viernes, 2 de mayo de 2014 – 2 de mayo de 2014 – EEUU - Hudson

Anti-tobacco advocates step up their efforts

HUDSON — The Rip Van Winkle Tobacco-Free Coalition Wednesday morning honored local residents from both counties who aid them in their efforts at their annual breakfast at Club Helsinki.

Receiving the You Make a Difference Award were Nancy Richards from Greene County and Zoe Wisniowki of Columbia County.

Additional awards were also bestowed on three community advocates who work with the Greater Hudson Promise Neighborhood program for working to improve the lives and futures of children in the community.

Director Karen dePeyster opened the program with an overview of anti-tobacco efforts locally, statewide and across the nation, summing up those efforts with three words — imagine, believe, achieve.

“We believe in big change because we have already seen it happen,” dePeyster told the group. “Fifty years ago the smoking rate was almost 50 percent of adults, now it’s 18 percent in New York. In the first year alone after New York’s CIAA (Clean Indoor Air Act) went into effect in 2003, there were 3,800 fewer hospital admissions for heart attacks.”

“In 2004,” she continued, “25,000 New Yorkers died every year from smoking-related illness, and about the same number — 25,000 — of young people age 18 and under became smokers. Ten years later, the number of deaths is coming down slowly, but the number of new smokers age 18 and under has been cut in half. Those are all big changes.”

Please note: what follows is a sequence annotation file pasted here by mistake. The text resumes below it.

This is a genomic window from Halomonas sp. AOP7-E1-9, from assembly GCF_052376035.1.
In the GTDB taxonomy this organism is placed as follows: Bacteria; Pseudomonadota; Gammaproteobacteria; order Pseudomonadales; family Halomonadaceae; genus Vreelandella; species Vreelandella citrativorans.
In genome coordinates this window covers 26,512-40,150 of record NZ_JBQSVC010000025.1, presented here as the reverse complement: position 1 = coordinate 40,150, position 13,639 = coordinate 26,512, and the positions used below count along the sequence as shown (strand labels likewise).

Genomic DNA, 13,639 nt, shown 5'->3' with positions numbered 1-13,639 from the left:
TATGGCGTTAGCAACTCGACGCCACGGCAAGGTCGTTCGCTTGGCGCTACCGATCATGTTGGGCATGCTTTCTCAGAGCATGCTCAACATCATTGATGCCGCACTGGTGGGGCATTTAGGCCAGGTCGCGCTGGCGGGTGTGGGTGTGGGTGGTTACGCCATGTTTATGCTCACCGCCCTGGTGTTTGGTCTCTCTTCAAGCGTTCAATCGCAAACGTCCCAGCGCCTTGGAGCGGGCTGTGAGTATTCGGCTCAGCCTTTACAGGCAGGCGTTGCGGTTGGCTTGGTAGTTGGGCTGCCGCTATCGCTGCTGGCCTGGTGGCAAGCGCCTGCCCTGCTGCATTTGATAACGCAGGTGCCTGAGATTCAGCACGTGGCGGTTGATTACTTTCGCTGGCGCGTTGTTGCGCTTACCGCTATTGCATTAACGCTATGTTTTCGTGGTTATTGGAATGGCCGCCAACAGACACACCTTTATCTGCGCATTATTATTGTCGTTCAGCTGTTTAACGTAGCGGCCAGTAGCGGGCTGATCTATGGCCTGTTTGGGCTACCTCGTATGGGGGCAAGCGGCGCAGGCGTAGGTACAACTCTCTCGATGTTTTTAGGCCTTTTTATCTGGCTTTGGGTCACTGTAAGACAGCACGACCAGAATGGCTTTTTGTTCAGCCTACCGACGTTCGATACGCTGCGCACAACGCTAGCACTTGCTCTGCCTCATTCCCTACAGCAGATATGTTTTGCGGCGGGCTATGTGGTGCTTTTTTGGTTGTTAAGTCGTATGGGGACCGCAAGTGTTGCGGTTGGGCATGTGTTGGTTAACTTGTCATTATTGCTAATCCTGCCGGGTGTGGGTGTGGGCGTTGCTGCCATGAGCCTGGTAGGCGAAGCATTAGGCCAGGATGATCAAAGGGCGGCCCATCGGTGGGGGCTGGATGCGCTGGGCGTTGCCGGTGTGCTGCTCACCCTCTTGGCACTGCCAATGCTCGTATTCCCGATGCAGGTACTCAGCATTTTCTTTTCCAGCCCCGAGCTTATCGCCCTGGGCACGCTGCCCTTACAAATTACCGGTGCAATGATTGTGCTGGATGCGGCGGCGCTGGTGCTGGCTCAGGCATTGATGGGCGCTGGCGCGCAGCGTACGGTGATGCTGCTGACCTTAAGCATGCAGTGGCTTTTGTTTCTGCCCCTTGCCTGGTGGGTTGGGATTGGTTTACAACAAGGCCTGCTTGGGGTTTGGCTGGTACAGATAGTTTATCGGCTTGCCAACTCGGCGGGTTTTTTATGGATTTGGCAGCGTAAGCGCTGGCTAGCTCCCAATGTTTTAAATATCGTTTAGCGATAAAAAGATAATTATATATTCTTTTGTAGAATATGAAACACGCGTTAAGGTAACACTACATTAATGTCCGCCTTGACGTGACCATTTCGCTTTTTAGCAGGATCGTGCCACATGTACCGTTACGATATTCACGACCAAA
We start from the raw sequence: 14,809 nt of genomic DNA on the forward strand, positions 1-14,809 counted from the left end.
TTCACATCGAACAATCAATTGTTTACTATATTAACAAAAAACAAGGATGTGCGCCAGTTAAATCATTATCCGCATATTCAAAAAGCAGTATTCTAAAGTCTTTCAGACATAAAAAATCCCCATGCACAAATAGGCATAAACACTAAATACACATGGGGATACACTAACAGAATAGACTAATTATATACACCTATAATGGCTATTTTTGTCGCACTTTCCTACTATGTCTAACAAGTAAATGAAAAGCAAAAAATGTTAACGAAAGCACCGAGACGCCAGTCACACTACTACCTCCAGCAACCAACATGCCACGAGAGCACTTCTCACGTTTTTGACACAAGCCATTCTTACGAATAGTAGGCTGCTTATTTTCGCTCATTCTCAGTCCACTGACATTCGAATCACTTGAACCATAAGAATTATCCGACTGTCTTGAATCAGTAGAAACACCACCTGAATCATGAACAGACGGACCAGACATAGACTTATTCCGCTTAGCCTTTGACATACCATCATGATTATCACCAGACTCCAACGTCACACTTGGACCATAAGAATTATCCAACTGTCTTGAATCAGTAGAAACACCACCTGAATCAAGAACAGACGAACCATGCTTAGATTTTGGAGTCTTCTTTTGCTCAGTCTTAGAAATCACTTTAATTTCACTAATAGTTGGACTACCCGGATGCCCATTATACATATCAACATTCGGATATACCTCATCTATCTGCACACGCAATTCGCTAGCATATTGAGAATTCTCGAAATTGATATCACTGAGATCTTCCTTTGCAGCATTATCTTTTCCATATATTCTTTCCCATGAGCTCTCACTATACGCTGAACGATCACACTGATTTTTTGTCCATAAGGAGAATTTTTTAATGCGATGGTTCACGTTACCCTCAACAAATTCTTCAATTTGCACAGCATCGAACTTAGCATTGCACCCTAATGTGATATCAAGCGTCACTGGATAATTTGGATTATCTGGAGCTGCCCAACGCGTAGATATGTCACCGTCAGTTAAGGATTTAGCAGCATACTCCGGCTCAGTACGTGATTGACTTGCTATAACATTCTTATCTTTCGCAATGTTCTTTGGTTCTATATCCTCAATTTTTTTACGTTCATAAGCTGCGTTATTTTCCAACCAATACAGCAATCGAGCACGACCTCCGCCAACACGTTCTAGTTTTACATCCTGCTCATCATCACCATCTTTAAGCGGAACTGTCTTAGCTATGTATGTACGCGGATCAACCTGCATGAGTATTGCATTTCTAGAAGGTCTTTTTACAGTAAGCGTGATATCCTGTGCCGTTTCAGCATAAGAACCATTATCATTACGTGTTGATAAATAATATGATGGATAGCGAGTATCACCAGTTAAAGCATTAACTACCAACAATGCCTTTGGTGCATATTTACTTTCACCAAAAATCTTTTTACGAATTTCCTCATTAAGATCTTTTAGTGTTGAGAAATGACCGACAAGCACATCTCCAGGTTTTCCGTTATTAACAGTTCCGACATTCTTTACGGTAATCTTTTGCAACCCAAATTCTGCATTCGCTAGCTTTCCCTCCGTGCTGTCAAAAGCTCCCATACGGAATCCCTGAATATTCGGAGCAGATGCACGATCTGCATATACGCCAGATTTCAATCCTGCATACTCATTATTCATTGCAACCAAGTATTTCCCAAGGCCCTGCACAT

In addition to state legislation, changes have been made on the local level, dePeyster said. Municipalities in both Columbia and Greene counties have taken steps to discourage smoking in certain areas, particularly in parks and playgrounds, where children congregate.

In Greene County, 75 percent of town and village parks and playgrounds have some smoking restrictions, and 14 of 16 towns in Columbia County, including the City of Hudson, have banned smoking in all their parks, dePeyster pointed out.

Inroads have also been made into ensuring that smoke-free housing is available to those who want it — the two counties now have 19 affordable housing properties, with a total of 653 units, that are non-smoking, as well as 17 of the 19 senior housing facilities. The list also includes two multi-unit housing complexes aimed at low- and middle-income residents.

In Columbia County, Hudson Terrace and Crosswinds Hudson both have several buildings designated as non-smoking.

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